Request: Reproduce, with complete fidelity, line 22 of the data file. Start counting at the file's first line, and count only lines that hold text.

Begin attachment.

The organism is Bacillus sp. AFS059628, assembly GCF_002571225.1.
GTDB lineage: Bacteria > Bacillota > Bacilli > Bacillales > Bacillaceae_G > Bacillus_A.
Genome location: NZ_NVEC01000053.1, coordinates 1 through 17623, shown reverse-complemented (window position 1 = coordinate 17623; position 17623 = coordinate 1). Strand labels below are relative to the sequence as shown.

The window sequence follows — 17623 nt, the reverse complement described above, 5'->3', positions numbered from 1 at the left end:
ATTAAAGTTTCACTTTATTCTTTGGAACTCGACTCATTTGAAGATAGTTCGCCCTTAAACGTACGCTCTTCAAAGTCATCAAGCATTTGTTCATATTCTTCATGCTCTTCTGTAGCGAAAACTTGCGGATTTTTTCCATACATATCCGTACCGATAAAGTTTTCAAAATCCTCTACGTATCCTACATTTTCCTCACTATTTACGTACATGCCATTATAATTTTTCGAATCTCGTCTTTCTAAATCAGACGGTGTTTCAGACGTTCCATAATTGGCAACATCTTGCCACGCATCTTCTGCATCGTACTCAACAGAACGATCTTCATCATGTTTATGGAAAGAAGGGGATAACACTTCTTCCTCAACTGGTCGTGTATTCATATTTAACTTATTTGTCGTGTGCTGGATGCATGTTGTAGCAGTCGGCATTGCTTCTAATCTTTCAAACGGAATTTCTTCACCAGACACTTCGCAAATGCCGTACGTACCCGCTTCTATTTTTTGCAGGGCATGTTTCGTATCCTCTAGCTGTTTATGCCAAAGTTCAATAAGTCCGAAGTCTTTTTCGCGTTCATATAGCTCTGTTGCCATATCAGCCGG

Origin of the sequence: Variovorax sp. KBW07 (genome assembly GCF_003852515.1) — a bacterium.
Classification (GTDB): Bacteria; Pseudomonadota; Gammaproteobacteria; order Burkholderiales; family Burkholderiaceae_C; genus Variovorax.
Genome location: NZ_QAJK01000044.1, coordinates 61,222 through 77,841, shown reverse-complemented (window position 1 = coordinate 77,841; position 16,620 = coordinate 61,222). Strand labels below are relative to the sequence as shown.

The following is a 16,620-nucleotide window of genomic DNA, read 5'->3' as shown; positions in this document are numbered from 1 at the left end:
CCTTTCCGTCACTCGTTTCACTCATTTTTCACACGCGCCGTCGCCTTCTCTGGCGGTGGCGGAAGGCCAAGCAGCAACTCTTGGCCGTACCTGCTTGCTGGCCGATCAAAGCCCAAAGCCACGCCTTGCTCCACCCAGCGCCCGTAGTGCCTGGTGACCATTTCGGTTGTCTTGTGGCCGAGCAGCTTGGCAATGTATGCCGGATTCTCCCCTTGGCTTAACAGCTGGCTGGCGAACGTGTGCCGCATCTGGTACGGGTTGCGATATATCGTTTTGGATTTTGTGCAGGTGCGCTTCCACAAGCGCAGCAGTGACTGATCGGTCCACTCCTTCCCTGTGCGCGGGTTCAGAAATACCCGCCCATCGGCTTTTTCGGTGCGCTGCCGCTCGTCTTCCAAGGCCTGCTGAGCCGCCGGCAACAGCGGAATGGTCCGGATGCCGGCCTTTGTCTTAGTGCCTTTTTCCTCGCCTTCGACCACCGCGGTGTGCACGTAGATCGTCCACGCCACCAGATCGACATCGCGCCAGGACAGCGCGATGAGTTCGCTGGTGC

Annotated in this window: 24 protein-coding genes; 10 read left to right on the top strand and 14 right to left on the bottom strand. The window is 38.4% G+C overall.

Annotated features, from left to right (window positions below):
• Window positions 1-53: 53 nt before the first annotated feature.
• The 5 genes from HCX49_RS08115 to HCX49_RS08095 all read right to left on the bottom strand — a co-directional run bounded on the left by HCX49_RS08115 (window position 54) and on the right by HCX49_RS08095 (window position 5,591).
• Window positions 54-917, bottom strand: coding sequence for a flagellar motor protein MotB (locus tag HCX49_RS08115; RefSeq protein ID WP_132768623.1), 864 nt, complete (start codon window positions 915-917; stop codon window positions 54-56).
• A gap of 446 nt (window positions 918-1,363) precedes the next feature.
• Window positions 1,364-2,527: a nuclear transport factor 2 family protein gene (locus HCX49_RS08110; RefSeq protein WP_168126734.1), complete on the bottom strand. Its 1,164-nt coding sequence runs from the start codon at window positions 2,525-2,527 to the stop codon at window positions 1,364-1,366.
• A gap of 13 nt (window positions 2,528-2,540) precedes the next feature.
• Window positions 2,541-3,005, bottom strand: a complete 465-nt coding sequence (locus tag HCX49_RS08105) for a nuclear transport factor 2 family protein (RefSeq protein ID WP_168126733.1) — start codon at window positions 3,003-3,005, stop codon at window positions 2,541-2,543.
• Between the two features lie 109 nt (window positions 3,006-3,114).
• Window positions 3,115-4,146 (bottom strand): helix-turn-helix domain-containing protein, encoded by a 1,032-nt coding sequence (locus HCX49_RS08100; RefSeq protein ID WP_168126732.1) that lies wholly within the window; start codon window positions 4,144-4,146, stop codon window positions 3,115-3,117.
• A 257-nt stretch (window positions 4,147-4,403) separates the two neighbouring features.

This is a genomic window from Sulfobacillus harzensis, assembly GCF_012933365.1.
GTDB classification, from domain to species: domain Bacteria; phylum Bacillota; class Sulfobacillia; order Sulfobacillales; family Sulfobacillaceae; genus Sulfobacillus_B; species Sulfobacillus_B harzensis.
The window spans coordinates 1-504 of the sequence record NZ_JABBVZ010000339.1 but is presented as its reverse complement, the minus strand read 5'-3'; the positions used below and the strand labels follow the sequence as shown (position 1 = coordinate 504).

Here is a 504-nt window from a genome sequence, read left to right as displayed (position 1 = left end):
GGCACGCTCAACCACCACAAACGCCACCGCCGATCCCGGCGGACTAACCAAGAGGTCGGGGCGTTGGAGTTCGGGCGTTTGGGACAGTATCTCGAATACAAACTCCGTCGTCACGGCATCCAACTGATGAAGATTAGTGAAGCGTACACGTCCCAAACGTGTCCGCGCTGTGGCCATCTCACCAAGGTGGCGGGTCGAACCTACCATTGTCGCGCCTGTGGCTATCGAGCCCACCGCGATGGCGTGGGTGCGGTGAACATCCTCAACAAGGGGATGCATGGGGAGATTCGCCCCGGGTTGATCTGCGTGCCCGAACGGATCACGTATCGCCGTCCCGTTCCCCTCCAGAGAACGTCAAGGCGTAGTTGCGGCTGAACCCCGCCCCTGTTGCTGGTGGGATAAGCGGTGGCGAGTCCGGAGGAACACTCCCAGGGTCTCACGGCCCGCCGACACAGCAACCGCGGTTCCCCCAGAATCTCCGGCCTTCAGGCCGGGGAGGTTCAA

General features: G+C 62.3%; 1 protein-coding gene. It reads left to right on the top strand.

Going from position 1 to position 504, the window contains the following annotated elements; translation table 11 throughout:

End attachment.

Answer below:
• A 257-nt stretch (window positions 4,147-4,403) separates the two neighbouring features.